17. Multiuser Operating Systems • Found on mainframes, minicomputers and microcomputers • Terminals or other computers (PCs, Macs) connected to the server • server = a computer which processes information (CPU and RAM) , stores information (hard disk), and/or provides access to peripheral devices (printers) for multiple users Rick Graziani

  18. The OS also plays a part! Amount of RAM recognized by the Operating System • Windows 95: 1GB • Windows 98: 1GB • Windows 98SE: 1GB • Windows ME: 1.5GB • Windows NT: 4GB • Windows 2000 Professional: 4GB • Windows XP Home: 4GB • Windows XP Professional: 4GB • OS X: 8GB due to current hardware limitations • OS 9.x: 1.5GB (no single application can utilize more than 1GB) • Linux: 64GB Rick Graziani

  19. Virtual Memory Virtual Memory (VM) = the ability of the CPU and the operating system software to use the hard disk drive as additional RAM when needed (safety net) Good – no longer get “insufficient memory” error Bad - performance is very slow when accessing VM Solution = more RAM Rick Graziani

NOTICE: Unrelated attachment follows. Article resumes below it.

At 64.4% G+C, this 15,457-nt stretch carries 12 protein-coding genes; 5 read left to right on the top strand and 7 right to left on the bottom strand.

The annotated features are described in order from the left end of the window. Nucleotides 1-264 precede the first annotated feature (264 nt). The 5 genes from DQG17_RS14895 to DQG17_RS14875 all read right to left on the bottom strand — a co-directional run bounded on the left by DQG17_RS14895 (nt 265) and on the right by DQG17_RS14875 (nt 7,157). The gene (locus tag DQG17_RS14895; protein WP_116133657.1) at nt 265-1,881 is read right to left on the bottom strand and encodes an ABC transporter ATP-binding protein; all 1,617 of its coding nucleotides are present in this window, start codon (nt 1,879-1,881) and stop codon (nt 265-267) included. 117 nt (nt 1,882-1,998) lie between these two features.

20. Virtual Memory Rick Graziani

  21. Examples of Multiuser Operating Systems Linux/UNIX • MAC OS X • Red Hat Linux • SUN UNIX Microsoft NT, 2000 And many others, mostly on mainframes and minicomputers Rick Graziani

  22. Advantages/Disadvantages of Multiuser Operating Systems Advantages • Central location for the installation and administration of all software and data • More cost effective - less expensive than multiple computers (PCs, Macs) Disadvantages • Single source for possible problems • Loss of individual user control of their own software, data, and peripherals Rick Graziani